To the Editor:
I am sitting here on the morning of Nov. 8 writing this, and by this reading on Nov. 10 we know that Hillary is elected president, as many of us predicted. Many of us who voted for Trump did not do so because of his many failings. Indeed, he is a flawed character, but we voted for him nevertheless.
We are in a country with unfair trade practices, insecure borders, poor schools, and a failed healthcare program with rising costs. It is not normal to have half a trillion dollars per year of deficit. Nor is it normal to have a debt that is as large as an annual GDP. We are experiencing ever-increasing entitlements, excessive regulations, a slow and weak economy; political correctness abounds, and so does government corruption. Wages don’t increase, defenses are failing, and terrorism is on the rise. We pay billions to Iran, which is a proxy for al-Qaeda, Hezbollah, and Hamas. The African-American community is not doing better — it is largely doing worse, and the middle class is stuck. Fewer people are looking for work, hence the low unemployment rate, and it isn’t all about demographics and aging population. Crime in large cities is on the rise, even after a 20-year slowdown, and the police are pariahs. The government is telling us that we are strong and all is well, but the average person doesn’t feel that at all. The elites don’t feel the pain. I don’t feel the pain, but the country at large is in malaise.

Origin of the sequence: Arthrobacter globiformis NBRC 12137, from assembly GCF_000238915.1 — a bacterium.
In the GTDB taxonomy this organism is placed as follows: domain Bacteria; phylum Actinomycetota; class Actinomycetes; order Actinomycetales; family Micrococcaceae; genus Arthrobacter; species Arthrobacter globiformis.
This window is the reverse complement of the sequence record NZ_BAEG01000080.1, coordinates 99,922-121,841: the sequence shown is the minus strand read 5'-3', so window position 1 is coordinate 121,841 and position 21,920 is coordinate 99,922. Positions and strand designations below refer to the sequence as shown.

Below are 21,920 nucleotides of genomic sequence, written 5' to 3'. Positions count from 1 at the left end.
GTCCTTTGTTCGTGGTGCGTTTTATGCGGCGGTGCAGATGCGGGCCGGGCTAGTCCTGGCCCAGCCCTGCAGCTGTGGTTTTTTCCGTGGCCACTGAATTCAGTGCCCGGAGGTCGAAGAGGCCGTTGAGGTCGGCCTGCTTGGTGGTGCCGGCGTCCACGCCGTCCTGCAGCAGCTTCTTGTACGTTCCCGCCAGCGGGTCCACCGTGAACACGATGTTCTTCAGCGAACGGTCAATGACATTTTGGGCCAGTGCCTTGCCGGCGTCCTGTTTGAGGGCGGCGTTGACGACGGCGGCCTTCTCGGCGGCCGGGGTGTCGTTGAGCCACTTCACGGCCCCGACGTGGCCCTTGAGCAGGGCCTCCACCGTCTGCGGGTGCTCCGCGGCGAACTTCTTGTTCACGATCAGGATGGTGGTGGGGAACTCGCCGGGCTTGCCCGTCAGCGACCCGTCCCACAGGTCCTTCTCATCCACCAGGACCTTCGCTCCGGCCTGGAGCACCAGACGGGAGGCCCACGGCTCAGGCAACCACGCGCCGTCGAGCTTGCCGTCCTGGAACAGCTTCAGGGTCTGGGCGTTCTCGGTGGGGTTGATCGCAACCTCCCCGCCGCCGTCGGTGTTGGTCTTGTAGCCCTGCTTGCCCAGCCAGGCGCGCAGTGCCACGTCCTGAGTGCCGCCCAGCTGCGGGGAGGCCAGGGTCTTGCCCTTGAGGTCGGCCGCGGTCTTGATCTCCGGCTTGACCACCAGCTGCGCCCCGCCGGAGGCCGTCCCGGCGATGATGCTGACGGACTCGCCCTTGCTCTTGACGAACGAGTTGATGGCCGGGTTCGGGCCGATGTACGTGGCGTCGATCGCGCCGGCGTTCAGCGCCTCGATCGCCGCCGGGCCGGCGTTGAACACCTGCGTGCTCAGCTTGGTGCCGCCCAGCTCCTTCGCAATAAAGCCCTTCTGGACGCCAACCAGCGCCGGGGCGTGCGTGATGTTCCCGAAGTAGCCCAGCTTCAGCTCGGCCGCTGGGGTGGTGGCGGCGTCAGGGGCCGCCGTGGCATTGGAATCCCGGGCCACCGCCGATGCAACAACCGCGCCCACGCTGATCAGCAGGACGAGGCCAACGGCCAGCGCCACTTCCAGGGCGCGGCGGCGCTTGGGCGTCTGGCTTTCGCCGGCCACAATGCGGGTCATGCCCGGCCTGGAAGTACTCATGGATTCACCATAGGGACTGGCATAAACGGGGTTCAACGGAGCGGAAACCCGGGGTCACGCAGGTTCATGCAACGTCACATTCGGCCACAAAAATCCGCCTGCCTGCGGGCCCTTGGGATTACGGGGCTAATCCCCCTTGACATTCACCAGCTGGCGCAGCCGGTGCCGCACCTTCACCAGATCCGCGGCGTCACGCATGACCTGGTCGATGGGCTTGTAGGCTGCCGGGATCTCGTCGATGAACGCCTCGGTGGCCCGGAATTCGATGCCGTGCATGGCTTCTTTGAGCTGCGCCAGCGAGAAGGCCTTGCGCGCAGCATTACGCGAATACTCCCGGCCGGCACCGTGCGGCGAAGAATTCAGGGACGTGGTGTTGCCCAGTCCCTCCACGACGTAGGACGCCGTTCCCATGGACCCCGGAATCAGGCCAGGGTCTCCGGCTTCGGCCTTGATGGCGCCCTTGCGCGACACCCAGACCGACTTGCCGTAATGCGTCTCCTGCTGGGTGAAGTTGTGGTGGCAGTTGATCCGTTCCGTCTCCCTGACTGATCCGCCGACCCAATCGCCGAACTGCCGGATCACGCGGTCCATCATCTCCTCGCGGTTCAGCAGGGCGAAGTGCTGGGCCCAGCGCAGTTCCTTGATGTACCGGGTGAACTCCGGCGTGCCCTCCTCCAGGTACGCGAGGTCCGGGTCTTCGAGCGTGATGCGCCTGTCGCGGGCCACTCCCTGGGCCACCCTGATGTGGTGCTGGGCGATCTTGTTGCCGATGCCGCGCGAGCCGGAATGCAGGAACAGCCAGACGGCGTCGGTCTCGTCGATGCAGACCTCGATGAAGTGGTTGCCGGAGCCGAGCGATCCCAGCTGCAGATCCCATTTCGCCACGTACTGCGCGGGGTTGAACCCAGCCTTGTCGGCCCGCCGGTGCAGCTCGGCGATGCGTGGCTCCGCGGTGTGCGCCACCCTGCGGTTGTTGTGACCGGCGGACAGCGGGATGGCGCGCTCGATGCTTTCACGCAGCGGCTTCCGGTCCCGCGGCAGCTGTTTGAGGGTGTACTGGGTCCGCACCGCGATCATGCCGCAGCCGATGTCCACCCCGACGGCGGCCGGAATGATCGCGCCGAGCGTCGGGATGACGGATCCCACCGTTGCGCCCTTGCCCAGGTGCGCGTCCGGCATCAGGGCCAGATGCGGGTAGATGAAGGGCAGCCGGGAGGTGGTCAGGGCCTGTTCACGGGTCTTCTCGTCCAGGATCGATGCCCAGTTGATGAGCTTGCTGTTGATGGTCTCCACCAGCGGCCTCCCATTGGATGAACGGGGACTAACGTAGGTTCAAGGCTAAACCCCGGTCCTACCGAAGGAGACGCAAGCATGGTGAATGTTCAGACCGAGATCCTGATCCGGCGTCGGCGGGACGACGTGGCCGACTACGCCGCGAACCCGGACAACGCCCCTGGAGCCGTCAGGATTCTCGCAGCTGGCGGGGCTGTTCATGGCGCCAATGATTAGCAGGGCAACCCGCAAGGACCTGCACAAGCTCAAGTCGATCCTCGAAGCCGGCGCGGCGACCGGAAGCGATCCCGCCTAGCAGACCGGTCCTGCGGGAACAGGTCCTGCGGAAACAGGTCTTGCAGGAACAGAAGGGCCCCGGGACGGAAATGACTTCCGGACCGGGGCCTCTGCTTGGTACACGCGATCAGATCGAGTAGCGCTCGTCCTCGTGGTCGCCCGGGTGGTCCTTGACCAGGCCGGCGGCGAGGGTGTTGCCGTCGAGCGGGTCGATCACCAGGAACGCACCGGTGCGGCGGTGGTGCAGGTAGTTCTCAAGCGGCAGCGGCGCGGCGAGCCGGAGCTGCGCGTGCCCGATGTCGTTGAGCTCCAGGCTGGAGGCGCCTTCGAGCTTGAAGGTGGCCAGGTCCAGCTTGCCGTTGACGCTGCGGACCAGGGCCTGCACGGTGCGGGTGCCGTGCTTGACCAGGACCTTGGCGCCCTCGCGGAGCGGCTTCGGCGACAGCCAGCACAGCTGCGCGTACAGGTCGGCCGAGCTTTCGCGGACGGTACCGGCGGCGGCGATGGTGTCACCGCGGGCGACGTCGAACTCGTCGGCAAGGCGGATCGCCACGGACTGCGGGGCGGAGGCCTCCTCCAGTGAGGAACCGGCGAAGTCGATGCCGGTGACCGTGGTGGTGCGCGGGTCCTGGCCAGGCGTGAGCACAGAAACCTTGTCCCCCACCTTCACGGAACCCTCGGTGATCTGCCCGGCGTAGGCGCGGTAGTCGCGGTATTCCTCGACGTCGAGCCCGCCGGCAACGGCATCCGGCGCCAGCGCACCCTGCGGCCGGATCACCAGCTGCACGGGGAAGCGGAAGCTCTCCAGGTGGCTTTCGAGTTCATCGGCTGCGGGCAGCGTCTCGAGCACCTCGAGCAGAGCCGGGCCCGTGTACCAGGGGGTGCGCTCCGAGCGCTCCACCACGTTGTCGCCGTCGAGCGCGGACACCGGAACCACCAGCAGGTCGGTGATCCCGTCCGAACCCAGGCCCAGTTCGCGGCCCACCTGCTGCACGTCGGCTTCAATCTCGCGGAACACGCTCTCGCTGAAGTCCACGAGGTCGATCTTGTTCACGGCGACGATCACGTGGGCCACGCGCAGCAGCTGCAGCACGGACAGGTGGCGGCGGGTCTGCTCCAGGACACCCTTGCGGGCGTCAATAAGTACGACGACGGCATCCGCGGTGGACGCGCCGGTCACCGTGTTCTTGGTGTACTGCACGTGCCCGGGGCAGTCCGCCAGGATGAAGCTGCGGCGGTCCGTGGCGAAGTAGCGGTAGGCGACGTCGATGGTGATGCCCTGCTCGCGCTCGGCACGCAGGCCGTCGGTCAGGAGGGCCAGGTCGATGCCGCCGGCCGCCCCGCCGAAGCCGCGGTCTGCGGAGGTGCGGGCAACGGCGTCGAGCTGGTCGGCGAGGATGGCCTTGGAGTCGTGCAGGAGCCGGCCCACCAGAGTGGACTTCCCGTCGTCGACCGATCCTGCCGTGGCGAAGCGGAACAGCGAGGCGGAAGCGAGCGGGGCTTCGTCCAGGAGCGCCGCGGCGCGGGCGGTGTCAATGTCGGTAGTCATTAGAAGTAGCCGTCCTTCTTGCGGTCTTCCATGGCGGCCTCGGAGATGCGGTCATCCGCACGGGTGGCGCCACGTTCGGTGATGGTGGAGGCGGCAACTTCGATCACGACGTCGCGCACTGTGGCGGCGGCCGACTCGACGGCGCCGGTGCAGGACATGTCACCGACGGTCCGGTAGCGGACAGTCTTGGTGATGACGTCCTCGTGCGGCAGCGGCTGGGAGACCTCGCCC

Trump wouldn’t have fixed all of this, but some of us wanted him to have a shot at it. Trump’s anger at the statism that exists resonates with many. Our support of him is about what he represents rather than what he will do. He is a disrupter. Fiscal ruin is on the way, ‘’checks and balances’’ are deteriorating, and government overreach is manifest. There are a lot of good reasons for not wanting Trump. He is shallow and uncouth and temperamental. Trump’s defeat and Hillary’s election will result in in the subversion of the FBI, State Department, EPA, and IRS, and will usher in a liberal Supreme Court for the next 25 years.
We could have had a more conservative candidate who would have beaten Clinton, but none of the initial 16 showed the outrage with the status quo that Trump did, and therefore they didn’t win the primaries. To be sure, the ascendancy of Boehner and McConnell did very little for conservatives, hence more outrage for us. We are also no longer a country of laws. Many readers think nothing of the private server; the deleted emails; the immunity granting; the circumvention of court orders; and the Clinton Foundation as a nonprofit wagon in ‘’pay for play,’’ yet if the shoe were one of Bush’s, they would level dishonor upon him.
So now we face open borders, more debt, free college tuition, more attacks on the dreaded carbon, more entitlements, more regulations, more taxes, including estate taxes, and dividing up a smaller pie. Russia and Iran control the Middle East, and we don’t interfere to save the thousands dead and dying. As someone said, ‘’the antiwar White House, upon finding a viper in the bed of their child, would first call the People for the Ethical Treatment of Animals.’’
If Republicans hold the Senate, and by this reading we will know, some blocking will occur, but she will launch the “pen and phone’’ actions of her predecessor. Many on Martha’s Vineyard, and indeed in the U.S. at large, have bought into the conceit that Hillary will fix all this. She will not. Stay tuned.